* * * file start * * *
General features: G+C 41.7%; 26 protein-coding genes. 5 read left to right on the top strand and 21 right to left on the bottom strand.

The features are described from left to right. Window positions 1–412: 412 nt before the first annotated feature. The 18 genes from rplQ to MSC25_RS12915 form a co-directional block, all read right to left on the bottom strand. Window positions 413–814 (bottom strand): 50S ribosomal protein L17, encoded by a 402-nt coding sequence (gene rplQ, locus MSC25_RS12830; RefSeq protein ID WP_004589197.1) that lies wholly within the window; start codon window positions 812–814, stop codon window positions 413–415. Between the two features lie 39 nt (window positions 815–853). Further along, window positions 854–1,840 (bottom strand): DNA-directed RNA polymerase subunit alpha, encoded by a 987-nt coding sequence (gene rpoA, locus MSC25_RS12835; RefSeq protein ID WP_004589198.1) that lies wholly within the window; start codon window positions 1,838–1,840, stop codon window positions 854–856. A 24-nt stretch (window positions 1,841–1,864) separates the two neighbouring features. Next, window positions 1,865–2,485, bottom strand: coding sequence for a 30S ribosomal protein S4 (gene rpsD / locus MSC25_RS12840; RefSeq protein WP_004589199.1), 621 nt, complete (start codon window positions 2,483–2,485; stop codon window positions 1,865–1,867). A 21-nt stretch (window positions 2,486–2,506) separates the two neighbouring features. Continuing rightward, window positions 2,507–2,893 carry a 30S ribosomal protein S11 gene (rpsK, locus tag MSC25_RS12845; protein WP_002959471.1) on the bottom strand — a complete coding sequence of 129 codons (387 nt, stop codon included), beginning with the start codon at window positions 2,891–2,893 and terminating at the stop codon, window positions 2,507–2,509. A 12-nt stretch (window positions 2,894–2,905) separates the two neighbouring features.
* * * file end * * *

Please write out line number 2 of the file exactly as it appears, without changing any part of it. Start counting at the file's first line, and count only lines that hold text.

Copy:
The features are described from left to right. Window positions 1–412: 412 nt before the first annotated feature. The 18 genes from rplQ to MSC25_RS12915 form a co-directional block, all read right to left on the bottom strand. Window positions 413–814 (bottom strand): 50S ribosomal protein L17, encoded by a 402-nt coding sequence (gene rplQ, locus MSC25_RS12830; RefSeq protein ID WP_004589197.1) that lies wholly within the window; start codon window positions 812–814, stop codon window positions 413–415. Between the two features lie 39 nt (window positions 815–853). Further along, window positions 854–1,840 (bottom strand): DNA-directed RNA polymerase subunit alpha, encoded by a 987-nt coding sequence (gene rpoA, locus MSC25_RS12835; RefSeq protein ID WP_004589198.1) that lies wholly within the window; start codon window positions 1,838–1,840, stop codon window positions 854–856. A 24-nt stretch (window positions 1,841–1,864) separates the two neighbouring features. Next, window positions 1,865–2,485, bottom strand: coding sequence for a 30S ribosomal protein S4 (gene rpsD / locus MSC25_RS12840; RefSeq protein WP_004589199.1), 621 nt, complete (start codon window positions 2,483–2,485; stop codon window positions 1,865–1,867). A 21-nt stretch (window positions 2,486–2,506) separates the two neighbouring features. Continuing rightward, window positions 2,507–2,893 carry a 30S ribosomal protein S11 gene (rpsK, locus tag MSC25_RS12845; protein WP_002959471.1) on the bottom strand — a complete coding sequence of 129 codons (387 nt, stop codon included), beginning with the start codon at window positions 2,891–2,893 and terminating at the stop codon, window positions 2,507–2,509. A 12-nt stretch (window positions 2,894–2,905) separates the two neighbouring features.